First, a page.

Joe: no luck on the time series–I can only get that for simple queries like “microsoft revenue 1998-2008”.

    Anand: I can get “united states car accidents” and “united states population density”, but no correlation–or even a break down of either statistic by state.

    Gene: I agree, this screams for programmatic access.

  • 5 jeremy // May 8, 2009 at 12:47 am

    I suddenly feel like I should be relearning Prolog…

  • 6 Ramaseshan // May 8, 2009 at 12:53 am

    Is it possible find results for queries such as “who is the lead researcher in faceted browsing”?

  • 7 Max L. Wilson // May 8, 2009 at 3:43 am

    Ramaseshan’s sounds good. I was pleasently surprised last time i searched google for ‘Improving search interfaces

    have you also tried adding (Endeca revenue/endeca employees)? for interest’s sake. 😉

  • 8 Daniel Tunkelang // May 8, 2009 at 8:46 am

    Remaseshan: no luck–and not surprising, as they specialize in objective data. They’d have to quantify “lead”. Plus I doubt their curated data has anywhere near the completeness to include impact factors for HCIR researchers!

    Max: Endeca is privately held, so we’re not in any of the databases they use. I know–but if I told you, I’d have to kill you. Bad for my readership numbers!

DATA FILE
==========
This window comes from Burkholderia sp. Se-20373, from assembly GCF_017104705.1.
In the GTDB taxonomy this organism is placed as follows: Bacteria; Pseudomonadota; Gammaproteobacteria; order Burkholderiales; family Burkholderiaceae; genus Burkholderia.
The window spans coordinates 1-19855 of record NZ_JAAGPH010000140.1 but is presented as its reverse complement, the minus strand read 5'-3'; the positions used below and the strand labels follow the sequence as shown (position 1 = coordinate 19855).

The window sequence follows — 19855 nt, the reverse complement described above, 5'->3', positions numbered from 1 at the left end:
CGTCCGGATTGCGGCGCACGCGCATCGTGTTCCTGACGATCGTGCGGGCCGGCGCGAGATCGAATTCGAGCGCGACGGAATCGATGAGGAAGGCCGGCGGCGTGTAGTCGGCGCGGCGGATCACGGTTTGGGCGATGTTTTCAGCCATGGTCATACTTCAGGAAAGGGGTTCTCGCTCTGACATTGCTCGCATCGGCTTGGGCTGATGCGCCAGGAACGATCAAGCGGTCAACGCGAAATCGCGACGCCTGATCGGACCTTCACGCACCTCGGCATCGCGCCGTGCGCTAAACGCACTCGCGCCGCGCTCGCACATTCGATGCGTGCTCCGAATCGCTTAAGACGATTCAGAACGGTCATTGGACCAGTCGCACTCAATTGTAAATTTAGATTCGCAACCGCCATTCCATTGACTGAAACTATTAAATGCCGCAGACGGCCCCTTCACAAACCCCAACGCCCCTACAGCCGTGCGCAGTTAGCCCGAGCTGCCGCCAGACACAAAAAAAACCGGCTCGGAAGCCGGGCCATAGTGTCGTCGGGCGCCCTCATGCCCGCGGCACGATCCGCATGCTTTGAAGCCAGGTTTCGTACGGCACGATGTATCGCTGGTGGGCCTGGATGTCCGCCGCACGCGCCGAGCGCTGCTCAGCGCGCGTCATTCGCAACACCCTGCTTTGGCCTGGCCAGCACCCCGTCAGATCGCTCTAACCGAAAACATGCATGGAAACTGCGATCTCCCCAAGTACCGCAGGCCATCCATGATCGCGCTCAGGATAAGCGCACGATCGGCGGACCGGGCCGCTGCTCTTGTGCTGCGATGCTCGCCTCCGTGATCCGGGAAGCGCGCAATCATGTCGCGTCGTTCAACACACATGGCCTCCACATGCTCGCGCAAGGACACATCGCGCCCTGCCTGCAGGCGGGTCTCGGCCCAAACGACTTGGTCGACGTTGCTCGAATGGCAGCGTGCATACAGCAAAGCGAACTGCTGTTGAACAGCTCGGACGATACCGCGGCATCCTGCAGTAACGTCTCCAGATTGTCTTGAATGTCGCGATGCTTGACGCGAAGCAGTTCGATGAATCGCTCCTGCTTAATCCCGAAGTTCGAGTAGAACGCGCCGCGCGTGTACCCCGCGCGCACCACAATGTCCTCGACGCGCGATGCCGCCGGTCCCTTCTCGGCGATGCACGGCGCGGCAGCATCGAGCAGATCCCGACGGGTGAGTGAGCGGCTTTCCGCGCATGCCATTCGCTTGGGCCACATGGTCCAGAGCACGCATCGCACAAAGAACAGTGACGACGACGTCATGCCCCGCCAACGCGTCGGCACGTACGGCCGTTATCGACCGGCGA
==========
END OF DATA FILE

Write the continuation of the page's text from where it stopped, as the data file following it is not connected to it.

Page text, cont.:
• 9 Perry Hewitt // May 8, 2009 at 9:43 am

    This is fascinating stuff — agreed on the programmatic access. I know researchers who would love to use this with census information. And marketers, should a tool like this fall into their evil hands, might like it to talk to their dbs …

  • 10 Daniel Tunkelang // May 8, 2009 at 3:11 pm

    I hope they have the sense to deliver the programmatic access that researchers and marketers need. They seem to be torn between two incompatible directions. On one hand, their computational focus could really appeal to information professionals. On the other hand, their NLP interface seems aimed (misguidedly, in my view) at casual web searchers. I hope they go in a direction that plays to their strengths, and that they can package it up to be useful to folks would would appreciate a computational engine. But their lack of clarity of purpose thus far is a bit discouraging.